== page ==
How are you doing? A fairly warm weather with the chilly spell is
expected to last for few more days so remember to bundle up yourself
while going to work!
Since last December, Hong Kong has been overwhelmed by a strong outbreak
of seasonal influenza and the surge has been continued till now. To
prevent community outbreak, kindergartens and primary schools had to
take an early term break.
Bed occupancy of most public hospitals has been reaching
their new height to more than 120 percent.
The waiting time of most Accident and Emergency Departments
has been stretched to a breaking point of up to more than 8 hours.
It is therefore not surprising to see that both patients and nurses are
extremely disturbed and disappointed by the Hospital Authority’s
reactive approach in managing this year’s winter surge crisis.
Some nurses shared their current work situation with me in the past
weeks, saying that they were not able to finish their daily work
even if they skipped their meal time, or going to toilet. Some of
their wards were overloaded with 20 more patients than their
original capacity of 44, yet the manpower of nurses was never
increased. They also added that night shifts were even worse with
only 2 nurses taking care of over 50 patients. In addition, they
were requested to settle piles of unnecessary non-clinical
documentations which had stretched them further to their limit.
Obviously, the Hospital Authority has never learnt from experience.
Since flu outbreaks have already become a predictable
episodic health crisis, the Hospital Authority should be able to
instigate proactive and precautionary strategies to stop such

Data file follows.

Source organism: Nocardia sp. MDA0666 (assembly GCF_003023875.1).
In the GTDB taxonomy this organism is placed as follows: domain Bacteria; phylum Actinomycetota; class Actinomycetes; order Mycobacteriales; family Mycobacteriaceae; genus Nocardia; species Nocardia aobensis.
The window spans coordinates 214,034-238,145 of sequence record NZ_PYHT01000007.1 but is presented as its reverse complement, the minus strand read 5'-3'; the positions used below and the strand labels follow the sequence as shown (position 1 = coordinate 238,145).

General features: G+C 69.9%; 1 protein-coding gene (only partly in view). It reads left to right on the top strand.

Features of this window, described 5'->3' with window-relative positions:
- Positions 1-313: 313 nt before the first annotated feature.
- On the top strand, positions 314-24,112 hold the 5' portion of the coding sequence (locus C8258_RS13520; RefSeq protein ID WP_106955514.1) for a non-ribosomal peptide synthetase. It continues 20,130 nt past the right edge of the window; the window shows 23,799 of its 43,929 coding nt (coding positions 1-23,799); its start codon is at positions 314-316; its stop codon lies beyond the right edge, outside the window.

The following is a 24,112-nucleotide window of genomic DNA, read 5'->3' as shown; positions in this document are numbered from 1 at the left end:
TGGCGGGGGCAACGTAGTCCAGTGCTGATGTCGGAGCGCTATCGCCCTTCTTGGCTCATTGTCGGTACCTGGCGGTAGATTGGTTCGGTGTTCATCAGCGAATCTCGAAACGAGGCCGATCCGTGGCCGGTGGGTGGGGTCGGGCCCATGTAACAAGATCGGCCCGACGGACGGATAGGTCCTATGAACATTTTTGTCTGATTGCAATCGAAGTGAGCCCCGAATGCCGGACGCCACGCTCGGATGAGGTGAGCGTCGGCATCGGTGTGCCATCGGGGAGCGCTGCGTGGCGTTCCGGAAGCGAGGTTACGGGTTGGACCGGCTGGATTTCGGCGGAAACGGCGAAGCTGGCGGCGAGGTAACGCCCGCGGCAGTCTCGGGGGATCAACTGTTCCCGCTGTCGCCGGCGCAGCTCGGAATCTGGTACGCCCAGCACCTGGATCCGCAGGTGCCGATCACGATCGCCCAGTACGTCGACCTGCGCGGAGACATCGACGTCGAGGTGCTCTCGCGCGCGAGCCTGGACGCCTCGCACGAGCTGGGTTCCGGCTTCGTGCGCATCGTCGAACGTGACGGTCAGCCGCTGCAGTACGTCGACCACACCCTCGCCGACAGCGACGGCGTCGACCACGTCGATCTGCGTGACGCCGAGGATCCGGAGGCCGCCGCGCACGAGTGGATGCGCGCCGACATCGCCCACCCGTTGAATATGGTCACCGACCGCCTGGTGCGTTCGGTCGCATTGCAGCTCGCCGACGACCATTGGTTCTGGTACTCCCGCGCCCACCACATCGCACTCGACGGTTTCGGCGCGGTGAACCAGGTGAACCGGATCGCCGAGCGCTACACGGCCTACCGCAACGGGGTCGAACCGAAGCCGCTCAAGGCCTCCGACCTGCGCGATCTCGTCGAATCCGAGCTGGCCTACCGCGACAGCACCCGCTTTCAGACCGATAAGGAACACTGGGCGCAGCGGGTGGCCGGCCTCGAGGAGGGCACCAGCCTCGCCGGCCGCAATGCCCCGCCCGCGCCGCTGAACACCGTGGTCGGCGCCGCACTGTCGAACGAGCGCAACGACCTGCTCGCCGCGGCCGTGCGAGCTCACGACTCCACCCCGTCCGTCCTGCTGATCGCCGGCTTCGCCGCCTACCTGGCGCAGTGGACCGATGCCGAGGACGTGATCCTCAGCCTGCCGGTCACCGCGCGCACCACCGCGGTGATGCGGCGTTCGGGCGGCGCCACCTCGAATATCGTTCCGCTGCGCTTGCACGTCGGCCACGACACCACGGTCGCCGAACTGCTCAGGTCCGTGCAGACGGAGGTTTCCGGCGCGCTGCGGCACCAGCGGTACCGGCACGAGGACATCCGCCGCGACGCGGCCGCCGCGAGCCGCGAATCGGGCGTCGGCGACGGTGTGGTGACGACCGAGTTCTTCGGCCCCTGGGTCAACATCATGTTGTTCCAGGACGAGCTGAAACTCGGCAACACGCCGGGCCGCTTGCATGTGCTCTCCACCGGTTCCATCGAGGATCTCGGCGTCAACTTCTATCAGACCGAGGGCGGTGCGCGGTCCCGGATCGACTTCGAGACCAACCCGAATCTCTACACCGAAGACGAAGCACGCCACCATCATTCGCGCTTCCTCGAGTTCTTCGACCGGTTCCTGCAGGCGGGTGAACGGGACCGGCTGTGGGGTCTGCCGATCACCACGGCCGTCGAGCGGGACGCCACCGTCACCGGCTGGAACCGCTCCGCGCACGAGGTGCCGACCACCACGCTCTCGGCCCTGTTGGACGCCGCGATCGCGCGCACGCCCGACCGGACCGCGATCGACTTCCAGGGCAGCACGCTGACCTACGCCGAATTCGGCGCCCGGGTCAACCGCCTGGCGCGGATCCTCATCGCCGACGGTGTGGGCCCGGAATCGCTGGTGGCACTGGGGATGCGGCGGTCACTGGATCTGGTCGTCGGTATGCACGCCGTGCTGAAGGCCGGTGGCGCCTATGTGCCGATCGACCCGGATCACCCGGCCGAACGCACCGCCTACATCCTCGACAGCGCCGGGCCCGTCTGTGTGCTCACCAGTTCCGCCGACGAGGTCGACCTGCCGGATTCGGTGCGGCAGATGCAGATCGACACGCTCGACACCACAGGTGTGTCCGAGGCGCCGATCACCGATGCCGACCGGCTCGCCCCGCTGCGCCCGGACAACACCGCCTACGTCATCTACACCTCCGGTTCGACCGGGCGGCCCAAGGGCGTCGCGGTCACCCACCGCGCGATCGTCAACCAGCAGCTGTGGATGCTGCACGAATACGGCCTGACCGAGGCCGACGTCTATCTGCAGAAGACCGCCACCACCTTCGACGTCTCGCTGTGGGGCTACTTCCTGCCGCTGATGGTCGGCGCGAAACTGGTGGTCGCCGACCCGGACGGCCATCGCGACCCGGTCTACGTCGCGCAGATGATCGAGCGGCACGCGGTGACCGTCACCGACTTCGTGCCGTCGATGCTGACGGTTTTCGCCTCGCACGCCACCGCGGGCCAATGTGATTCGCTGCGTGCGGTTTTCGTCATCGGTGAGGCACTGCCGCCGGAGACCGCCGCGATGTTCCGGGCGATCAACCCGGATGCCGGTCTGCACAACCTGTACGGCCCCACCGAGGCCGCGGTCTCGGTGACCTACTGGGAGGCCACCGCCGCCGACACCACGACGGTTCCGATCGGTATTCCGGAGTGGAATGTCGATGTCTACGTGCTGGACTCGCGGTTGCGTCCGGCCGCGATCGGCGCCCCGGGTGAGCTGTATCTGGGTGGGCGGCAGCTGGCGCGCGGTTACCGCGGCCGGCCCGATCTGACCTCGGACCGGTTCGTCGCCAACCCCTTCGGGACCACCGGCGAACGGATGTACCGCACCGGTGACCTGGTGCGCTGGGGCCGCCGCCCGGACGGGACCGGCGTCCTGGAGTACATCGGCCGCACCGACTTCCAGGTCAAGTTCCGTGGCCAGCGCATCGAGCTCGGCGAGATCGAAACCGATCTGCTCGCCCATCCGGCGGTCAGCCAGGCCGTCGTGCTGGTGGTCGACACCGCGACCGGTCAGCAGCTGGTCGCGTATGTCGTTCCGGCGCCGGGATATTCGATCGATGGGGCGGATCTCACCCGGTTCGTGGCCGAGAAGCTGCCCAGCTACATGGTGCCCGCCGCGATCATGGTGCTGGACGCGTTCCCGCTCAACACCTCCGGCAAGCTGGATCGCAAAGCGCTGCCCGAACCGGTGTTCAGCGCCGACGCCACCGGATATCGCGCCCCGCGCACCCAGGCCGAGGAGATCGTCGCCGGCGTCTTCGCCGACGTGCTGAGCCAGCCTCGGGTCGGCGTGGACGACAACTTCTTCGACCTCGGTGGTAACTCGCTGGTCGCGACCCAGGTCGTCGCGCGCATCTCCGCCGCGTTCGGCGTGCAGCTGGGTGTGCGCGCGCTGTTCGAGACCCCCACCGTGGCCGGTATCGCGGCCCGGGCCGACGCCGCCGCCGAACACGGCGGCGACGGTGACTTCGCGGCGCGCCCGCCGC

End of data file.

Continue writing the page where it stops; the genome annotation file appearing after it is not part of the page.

catastrophe from repeatedly challenging our public hospital systems.
However, the Hospital Authority, once again, could only deal with
the crisis in a passive and reactive manner, and in such a way to
further expose the administration’s ineffectiveness and inadequacy.
Looking back, in the last summer, an endemic of flu outbreak has also
flooded the public health system.
At that time, the Association of Hong Kong Nursing Staff
forwarded a series of recommendations to the Government requesting
the Government to earmark additional resources and contrive
exceptional measures to support the already overloaded frontline
nurses so as to resolve the crisis and help to address staffs’
recommendations include flexible allocation of internal resources,
speeding up the recruitment of part-time staff, streamlining of the
Special Honorarium Scheme, reducing unnecessary clinical
documentations, suspension of all the hospital accreditation
activities, expanding service capacity of the General Outpatient
Clinics, and triaging non-urgent patients to General Practitioners
in the community.
Disappointingly, apart from paying lip-service, the Hospital
Authority had adopted none of these suggestions to alleviate the
manpower pressure. This
inertia has put the operations of public hospitals on the verge of
In an attempt to help resolving such pressing situation in this winter
surge crisis, the Association of Hong Kong Nursing Staff, once
again, ran a full-page newspaper advertisement in late January
making an appeal to the public to support the Association’s campaign
on “Helpless, Yet Caring!”. Besides, a letter was also sent to the
Chief Executive, Mrs. Carrie Lam, appealing to her that our
frontline nurses were in distress and were very vulnerable with the
ever increasing number of beds but not staffing increase. The front
liners further pointed out that, under such circumstances, both
nurses and patients were being exploited from reasonable standard of
care. They urged the Government to allocate additional resources and
implement exceptional strategies to tackle the flu crisis. Over the
past few weeks, patients, the public and the LegCo members have
shown their overwhelming support to the campaign.
Prompted by the campaign, the Chief Executive, unexpectedly, announced a
special measure of earmarking a 500 million funding to the Hospital
Authority for instituting distinctive strategies to address the
pressing issue of nursing manpower shortage that is further
exacerbated by the deluge of flu surge, and, hopefully, in such a
way, could also boost the morale of frontline nurses.
The Association is, indeed, pleased with the positive
response from the Chief Executive. Nevertheless, it is hoped that
such additional resources should be allotted properly in order to